A new treatment for Type 2 diabetes based on a hormone discovered in the Gila lizard is now available in the UK.
Byetta (Exenatide) is a synthetic copy of the hormone found in the Gila lizard (pictured) that can be used as an add-on treatment for people with Type 2 diabetes. It works in three different ways:
- It helps the body to produce more insulin when it is needed.
- It reduces the amount of glucose being produced by the liver when it is not needed.
- It reduces the rate at which the stomach digests foods and empties. This means that the rate at which glucose from food is released into the blood is reduced.
“Managing blood glucose levels, along with blood pressure levels, is central to reducing the risk of heart attacks, blindness, strokes, kidney disease and amputations in people with Type 2 diabetes," said Cathy Moulton, Care Advisor at Diabetes UK.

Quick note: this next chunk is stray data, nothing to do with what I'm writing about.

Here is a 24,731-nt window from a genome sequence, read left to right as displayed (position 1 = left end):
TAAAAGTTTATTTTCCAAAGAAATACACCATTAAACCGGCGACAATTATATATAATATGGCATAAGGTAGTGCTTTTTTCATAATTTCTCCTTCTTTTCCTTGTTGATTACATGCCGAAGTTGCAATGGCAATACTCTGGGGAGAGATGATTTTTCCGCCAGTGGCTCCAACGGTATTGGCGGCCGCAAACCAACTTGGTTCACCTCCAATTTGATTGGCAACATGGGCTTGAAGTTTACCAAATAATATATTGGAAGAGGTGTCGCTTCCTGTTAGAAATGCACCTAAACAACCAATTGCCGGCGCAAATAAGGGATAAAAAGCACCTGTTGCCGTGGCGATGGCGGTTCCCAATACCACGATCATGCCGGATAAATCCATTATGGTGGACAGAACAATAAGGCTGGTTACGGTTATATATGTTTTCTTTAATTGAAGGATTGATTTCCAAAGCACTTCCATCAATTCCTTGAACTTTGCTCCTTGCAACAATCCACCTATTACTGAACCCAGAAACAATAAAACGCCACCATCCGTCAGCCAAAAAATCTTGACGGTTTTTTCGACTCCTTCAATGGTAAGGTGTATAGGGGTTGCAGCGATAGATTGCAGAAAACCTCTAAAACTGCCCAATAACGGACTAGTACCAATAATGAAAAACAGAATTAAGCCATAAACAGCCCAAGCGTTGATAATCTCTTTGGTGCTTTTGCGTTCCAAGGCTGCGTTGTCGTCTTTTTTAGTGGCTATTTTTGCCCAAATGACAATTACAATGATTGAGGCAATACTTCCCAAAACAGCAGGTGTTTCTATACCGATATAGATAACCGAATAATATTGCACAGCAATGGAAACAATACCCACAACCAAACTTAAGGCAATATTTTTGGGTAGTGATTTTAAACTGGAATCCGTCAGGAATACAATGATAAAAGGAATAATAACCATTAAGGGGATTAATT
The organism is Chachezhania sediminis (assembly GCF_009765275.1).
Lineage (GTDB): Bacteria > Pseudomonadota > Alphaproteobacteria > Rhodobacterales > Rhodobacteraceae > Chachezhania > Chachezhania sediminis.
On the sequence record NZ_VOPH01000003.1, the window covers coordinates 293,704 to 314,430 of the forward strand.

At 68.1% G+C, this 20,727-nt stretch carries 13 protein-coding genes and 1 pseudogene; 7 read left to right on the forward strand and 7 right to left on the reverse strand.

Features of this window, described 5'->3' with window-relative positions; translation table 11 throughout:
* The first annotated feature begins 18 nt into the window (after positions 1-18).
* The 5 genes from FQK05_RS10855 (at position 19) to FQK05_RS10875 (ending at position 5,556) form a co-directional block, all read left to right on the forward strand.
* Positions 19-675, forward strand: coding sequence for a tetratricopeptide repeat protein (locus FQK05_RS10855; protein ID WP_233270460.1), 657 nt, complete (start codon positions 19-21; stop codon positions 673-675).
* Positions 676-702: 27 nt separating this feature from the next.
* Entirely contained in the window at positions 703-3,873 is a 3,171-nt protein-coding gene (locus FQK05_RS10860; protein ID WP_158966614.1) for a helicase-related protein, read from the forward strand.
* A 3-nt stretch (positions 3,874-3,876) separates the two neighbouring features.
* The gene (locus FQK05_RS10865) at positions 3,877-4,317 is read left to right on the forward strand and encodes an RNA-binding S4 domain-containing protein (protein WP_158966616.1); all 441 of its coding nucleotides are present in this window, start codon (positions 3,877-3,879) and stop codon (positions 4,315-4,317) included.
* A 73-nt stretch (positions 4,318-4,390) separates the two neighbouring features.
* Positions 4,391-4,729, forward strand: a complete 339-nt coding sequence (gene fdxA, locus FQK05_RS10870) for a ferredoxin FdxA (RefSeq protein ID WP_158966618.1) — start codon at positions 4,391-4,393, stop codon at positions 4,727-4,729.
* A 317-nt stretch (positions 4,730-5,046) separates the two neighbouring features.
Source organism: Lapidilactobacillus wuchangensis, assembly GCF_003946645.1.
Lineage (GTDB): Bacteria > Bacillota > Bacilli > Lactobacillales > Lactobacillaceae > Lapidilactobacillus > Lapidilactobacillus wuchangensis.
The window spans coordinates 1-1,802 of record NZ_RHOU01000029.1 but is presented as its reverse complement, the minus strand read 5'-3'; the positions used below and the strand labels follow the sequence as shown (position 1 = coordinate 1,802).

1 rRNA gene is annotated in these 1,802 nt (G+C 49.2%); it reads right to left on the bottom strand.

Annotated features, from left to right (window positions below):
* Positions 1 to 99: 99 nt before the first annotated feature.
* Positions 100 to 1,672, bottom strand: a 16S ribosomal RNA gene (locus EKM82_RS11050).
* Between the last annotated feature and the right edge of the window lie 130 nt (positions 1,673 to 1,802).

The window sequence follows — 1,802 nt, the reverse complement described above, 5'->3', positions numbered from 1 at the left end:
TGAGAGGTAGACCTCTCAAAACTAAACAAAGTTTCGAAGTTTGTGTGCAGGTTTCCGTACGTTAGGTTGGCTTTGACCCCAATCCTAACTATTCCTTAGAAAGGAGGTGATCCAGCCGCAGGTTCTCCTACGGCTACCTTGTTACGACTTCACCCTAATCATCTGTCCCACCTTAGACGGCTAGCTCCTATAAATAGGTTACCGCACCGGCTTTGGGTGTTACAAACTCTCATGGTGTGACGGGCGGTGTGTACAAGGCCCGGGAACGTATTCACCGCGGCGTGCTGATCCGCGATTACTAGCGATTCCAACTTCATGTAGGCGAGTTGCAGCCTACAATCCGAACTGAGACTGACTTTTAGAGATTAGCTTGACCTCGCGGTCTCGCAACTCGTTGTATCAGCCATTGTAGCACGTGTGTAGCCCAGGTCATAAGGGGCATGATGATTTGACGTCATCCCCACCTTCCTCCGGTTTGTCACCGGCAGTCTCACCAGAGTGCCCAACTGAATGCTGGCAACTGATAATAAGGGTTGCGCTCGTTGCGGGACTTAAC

“This is an exciting time, as any new drug that helps people with Type 2 diabetes and is safe and effective is to be welcomed. New treatments provide more options to ensure the most effective treatment for any individual.”
Byetta (Exenatide) is one of the first in a new class of drug to help people with Type 2 diabetes manage their blood glucose levels. Although it is injected, it is not an insulin. It must be injected twice daily and has been shown to shown to reduce blood glucose levels and may also help weight management. It is used in combination with metformin, and/or sulphonylurea tablets.